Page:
But as Neil points out, the politics of The X-Men did not stop revolving at that point. Instead, they just kept on swinging past 180 degrees, slowly but surely turning back to the zero point thanks to increasingly more constrictive editorial mandates. Once we get to “Mutant Genesis,” the “explicitly counter-revolutionary” iteration of the X-Men are back in full force. We’re in the Silver Age again, only it’s worse because the comic can no longer hide behind the curtain of naiveté. We’ve seen now what the series is capable of, which makes the pro-establishment politics seem not only cowardly, but almost sinister. When Magneto’s acolytes launch a strike against Genosha in X-Men #1, the X-Men rush to the country’s defense! Not surprisingly, the Acolytes accuse the X-Men of being race traitors, and Gambit’s explanation is that the Genoshan government has changed, and so have its policies. Really? From what I can garner from “X-Tinction Agenda” and this issue, the country is now being headed by Anderson, the Chief Magistrate – the woman who, in the original Genoshan arc, was the most zealous defender of the government’s anti-mutant policies.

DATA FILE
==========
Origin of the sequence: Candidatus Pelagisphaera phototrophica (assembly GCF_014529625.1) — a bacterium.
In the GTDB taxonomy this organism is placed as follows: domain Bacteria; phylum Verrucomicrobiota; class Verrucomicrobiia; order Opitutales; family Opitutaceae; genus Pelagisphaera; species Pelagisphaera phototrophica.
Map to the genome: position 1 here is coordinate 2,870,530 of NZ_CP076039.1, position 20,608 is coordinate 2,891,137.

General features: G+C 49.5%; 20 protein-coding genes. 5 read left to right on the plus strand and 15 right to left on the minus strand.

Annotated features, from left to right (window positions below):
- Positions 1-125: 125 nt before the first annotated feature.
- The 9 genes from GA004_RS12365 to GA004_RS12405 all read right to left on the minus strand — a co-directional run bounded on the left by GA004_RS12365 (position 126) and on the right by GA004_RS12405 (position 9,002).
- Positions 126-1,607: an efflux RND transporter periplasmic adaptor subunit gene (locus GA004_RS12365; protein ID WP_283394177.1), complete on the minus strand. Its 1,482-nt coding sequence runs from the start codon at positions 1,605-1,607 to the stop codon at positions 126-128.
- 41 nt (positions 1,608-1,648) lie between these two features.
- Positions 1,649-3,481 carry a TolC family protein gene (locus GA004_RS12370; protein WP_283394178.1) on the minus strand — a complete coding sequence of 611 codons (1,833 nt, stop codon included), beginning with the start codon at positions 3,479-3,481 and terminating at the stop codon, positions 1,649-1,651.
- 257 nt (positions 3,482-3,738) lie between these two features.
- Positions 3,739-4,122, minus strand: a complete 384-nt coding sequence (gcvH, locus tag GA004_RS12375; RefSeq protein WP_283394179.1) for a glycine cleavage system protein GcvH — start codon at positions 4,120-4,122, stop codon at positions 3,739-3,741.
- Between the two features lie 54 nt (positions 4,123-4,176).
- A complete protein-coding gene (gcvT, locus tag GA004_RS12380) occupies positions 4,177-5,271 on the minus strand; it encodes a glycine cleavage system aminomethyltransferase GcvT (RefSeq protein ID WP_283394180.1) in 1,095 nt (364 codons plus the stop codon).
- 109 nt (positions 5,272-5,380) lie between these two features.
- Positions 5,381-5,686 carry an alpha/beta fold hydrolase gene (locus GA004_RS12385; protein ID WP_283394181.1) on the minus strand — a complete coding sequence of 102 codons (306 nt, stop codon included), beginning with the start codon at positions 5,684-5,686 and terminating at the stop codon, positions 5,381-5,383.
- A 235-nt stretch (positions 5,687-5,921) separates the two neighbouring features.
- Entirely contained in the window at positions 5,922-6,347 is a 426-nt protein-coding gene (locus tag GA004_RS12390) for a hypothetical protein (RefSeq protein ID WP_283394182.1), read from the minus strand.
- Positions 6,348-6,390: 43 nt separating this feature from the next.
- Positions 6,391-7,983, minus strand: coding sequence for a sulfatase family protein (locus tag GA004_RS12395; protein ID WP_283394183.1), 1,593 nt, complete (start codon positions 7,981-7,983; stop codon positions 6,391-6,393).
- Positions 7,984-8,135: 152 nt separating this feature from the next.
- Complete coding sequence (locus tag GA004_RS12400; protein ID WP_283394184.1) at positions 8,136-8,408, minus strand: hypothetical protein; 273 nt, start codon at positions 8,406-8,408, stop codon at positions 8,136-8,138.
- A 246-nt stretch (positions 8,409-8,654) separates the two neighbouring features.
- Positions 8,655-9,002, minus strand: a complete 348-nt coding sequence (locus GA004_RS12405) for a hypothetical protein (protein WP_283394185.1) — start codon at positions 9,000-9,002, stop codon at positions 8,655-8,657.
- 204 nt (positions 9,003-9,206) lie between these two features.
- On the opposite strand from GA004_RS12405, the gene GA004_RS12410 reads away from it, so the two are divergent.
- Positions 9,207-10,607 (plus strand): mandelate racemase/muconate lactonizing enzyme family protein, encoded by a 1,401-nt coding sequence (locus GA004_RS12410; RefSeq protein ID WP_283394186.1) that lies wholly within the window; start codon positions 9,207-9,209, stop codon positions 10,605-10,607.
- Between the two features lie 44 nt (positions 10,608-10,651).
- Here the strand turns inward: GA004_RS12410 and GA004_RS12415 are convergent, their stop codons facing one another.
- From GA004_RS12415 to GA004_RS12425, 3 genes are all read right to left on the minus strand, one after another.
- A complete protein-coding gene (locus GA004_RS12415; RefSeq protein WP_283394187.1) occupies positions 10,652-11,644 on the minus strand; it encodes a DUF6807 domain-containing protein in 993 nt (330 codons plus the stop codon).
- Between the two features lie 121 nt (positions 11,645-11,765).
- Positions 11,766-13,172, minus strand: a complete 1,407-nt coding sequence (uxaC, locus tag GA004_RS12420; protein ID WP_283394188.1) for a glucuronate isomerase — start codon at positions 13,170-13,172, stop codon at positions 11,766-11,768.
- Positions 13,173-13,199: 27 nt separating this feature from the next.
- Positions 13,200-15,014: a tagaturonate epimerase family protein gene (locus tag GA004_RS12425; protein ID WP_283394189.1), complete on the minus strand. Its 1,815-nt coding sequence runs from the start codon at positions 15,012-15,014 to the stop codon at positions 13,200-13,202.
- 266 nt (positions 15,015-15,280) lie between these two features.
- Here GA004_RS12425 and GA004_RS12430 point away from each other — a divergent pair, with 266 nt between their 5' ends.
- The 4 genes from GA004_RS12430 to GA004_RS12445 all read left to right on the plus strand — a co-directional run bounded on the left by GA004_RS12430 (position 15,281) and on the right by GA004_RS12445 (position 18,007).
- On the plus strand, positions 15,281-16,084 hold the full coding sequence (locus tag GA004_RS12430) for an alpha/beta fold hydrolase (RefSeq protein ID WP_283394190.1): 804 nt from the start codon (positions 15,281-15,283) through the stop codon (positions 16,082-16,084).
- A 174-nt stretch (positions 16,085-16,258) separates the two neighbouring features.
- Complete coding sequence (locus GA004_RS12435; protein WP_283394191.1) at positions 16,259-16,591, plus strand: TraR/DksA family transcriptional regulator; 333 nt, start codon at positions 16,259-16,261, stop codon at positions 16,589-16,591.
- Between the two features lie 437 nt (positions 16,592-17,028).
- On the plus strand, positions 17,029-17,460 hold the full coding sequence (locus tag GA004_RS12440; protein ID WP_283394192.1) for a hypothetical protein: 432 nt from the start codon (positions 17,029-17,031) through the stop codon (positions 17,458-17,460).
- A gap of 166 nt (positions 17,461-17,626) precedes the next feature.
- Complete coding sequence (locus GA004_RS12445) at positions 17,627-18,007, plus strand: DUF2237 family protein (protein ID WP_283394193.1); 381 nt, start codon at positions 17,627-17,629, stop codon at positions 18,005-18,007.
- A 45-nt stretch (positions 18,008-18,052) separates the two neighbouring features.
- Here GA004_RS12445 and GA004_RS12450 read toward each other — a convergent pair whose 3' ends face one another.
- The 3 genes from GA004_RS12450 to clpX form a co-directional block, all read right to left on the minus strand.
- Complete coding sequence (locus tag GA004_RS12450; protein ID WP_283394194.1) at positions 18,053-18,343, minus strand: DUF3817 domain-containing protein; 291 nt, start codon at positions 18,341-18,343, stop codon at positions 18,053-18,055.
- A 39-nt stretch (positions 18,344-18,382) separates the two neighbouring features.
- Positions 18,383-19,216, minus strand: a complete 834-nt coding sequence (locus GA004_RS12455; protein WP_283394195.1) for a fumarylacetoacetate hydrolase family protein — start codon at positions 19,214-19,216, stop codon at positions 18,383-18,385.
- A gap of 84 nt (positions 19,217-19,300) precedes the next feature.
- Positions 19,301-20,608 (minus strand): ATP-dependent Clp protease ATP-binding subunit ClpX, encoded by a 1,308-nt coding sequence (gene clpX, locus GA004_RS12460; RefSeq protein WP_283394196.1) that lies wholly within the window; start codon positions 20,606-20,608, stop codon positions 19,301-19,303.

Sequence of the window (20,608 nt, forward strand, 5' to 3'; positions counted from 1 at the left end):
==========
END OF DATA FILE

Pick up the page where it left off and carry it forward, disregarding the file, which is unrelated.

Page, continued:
Meanwhile, the X-Men here are attacking Magneto at the behest of Nick Fury, in tandem with the U.S. government. This is the same government that – unless I missed something – is still enforcing the Mutant Registration Act. It is also implicit that it is the U.S. that are acting as the watchdogs for Genosha, to prevent them from re-instituting their system of apartheid (the one we never actually explicitly saw dissolve in any case). So the X-Men are trusting the enforcers of the Mutant Registration Act to police Genosha?

As for Magneto himself, he emerges – as always, under Claremont’s pen – as the most sympathetic (and just plain coolest) character. He establishes Asteroid M as a sovereign nation for mutants, and says that all mutants are welcome – including, Magneto says quite explicitly, the X-Men themselves. The so-called “villain” is the most magnanimous and inclusive character in the story!

Interestingly, Claremont even has Magneto himself question what has turned the X-Men into counter-revolutionaries (though he doesn’t use that term). He notes that during their fight in issue #1, Logan actually tried to kill him. “I have fought by [Wolverine’s] side,” Magneto muses. “For the brief time I worked with the X-Men, he accepted me wholeheartedly. If not as a friend, then at least as a comrade-in-arms. Why then has he turned on me? What has changed?” Indeed, we never get an answer to Magneto’s question. Claremont knows there isn’t one that will satisfy.

22 comments:

Teebore said...

Once we get to “Mutant Genesis,” the “explicitly counter-revolutionary” iteration of the X-Men are back in full force. We’re in the Silver Age again